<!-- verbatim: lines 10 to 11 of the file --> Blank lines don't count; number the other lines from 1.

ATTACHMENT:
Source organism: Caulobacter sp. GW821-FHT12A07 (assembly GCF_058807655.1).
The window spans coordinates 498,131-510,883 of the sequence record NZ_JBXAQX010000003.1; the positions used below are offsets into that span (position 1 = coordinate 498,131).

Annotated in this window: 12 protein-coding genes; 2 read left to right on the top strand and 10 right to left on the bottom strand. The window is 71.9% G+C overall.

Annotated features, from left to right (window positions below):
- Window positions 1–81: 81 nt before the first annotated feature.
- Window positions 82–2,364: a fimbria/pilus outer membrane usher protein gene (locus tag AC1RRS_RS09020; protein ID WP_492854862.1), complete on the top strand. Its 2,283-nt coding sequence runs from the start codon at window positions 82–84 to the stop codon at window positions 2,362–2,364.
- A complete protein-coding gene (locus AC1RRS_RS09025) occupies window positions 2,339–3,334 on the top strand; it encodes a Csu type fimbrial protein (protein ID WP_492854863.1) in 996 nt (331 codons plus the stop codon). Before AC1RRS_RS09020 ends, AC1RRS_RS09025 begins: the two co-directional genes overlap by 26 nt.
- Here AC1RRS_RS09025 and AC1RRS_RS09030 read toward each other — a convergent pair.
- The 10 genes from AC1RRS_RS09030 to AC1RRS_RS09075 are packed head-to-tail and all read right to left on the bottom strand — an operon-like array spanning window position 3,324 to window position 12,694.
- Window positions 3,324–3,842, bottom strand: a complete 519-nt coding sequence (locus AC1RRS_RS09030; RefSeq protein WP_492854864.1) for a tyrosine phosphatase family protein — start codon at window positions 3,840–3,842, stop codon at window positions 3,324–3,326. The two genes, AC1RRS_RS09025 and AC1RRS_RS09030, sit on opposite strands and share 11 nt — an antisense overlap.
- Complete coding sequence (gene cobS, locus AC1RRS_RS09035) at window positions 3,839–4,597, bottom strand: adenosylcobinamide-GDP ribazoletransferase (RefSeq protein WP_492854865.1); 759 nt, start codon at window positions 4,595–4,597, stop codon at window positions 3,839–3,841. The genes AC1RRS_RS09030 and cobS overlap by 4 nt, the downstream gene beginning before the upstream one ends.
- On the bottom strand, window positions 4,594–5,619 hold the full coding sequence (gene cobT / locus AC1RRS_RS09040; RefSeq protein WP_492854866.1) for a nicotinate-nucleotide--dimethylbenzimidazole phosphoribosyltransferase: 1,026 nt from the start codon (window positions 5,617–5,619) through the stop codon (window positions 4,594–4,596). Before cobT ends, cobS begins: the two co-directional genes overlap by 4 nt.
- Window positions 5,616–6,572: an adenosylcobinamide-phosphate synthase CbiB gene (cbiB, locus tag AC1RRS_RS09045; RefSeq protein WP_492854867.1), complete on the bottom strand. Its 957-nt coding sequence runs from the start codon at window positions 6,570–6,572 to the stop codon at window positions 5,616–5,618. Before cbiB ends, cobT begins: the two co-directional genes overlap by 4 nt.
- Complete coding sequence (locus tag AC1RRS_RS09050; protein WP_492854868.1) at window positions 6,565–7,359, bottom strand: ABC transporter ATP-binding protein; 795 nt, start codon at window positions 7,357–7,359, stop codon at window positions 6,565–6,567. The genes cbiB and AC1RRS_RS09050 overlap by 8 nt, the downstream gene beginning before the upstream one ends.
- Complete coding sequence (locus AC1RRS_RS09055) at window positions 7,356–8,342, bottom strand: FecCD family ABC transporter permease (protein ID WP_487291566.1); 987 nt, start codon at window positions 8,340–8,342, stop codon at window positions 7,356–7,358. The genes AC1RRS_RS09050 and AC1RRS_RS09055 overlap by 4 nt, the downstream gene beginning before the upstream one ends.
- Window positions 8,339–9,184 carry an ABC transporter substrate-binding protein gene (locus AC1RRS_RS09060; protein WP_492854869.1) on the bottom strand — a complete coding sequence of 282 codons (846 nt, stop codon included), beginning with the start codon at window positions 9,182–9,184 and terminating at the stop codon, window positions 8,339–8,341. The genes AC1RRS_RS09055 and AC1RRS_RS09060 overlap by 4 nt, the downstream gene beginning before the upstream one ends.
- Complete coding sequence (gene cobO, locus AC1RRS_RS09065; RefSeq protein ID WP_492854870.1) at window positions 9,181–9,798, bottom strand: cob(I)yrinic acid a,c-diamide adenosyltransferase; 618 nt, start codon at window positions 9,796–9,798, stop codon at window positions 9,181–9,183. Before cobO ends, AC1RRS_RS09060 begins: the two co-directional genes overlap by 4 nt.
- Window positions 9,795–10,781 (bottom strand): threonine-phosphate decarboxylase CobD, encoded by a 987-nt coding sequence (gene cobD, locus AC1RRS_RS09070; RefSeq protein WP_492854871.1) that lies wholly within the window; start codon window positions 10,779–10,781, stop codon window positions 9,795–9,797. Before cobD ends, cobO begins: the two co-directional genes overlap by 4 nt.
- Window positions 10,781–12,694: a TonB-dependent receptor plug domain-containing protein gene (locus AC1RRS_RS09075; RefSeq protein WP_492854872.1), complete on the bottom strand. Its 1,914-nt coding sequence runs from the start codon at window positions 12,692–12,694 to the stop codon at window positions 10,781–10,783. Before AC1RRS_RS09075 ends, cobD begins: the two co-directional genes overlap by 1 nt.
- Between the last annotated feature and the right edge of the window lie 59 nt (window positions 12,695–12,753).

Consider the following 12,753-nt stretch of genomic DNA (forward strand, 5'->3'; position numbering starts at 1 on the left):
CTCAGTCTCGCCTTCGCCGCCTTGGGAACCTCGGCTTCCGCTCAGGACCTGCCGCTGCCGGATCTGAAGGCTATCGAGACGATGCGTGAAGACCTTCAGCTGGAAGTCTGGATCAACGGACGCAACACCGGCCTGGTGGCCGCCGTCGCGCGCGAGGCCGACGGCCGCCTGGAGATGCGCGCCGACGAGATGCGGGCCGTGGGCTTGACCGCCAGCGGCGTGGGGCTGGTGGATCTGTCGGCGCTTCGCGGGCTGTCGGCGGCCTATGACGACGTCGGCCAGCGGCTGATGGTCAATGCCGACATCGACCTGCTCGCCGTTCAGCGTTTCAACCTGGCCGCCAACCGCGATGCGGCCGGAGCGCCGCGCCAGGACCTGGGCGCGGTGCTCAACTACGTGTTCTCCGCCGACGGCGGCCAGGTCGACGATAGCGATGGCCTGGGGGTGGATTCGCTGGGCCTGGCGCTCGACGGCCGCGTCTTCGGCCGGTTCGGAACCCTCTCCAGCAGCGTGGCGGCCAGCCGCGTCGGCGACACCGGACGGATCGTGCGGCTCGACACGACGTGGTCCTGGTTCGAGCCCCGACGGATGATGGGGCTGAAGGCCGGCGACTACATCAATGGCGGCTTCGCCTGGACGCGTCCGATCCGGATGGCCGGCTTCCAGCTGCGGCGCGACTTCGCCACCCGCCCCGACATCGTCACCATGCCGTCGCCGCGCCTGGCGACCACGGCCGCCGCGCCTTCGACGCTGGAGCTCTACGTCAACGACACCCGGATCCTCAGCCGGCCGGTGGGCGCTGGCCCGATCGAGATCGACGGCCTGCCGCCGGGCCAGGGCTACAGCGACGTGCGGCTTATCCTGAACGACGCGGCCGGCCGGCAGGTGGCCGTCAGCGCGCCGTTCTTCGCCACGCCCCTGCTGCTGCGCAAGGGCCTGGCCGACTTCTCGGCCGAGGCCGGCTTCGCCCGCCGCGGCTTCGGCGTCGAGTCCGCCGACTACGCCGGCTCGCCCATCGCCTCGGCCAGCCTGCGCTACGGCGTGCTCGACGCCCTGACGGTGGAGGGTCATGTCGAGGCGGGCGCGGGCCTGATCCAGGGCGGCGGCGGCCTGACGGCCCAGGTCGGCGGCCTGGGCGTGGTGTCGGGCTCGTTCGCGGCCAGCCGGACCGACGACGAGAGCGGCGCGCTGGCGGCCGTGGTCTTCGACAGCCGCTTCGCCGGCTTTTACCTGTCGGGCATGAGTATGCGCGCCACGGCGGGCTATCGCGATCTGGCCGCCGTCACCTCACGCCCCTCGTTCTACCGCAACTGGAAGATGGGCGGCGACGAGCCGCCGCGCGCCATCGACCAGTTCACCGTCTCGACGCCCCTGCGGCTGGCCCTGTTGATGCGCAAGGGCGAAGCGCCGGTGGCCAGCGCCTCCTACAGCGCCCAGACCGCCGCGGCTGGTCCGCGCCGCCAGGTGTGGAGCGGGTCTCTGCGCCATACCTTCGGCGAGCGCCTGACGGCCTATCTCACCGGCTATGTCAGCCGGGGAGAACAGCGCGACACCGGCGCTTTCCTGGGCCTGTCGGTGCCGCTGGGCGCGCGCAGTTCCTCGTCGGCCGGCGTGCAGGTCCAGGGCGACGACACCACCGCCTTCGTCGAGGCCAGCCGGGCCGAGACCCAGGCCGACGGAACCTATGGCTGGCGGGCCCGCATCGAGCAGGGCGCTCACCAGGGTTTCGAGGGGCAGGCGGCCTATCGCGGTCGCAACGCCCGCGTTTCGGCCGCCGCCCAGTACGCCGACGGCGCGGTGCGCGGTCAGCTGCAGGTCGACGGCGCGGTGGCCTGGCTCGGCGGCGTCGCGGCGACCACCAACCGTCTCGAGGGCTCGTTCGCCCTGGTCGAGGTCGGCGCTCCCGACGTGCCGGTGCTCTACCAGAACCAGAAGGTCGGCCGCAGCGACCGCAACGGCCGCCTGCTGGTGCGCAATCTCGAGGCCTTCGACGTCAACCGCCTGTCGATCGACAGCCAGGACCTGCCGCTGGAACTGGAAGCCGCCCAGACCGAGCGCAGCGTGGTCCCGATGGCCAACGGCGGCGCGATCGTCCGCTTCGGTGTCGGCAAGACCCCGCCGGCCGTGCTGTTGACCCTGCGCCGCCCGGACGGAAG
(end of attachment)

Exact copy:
- Window positions 3,324–3,842, bottom strand: a complete 519-nt coding sequence (locus AC1RRS_RS09030; RefSeq protein WP_492854864.1) for a tyrosine phosphatase family protein — start codon at window positions 3,840–3,842, stop codon at window positions 3,324–3,326. The two genes, AC1RRS_RS09025 and AC1RRS_RS09030, sit on opposite strands and share 11 nt — an antisense overlap.
- Complete coding sequence (gene cobS, locus AC1RRS_RS09035) at window positions 3,839–4,597, bottom strand: adenosylcobinamide-GDP ribazoletransferase (RefSeq protein WP_492854865.1); 759 nt, start codon at window positions 4,595–4,597, stop codon at window positions 3,839–3,841. The genes AC1RRS_RS09030 and cobS overlap by 4 nt, the downstream gene beginning before the upstream one ends.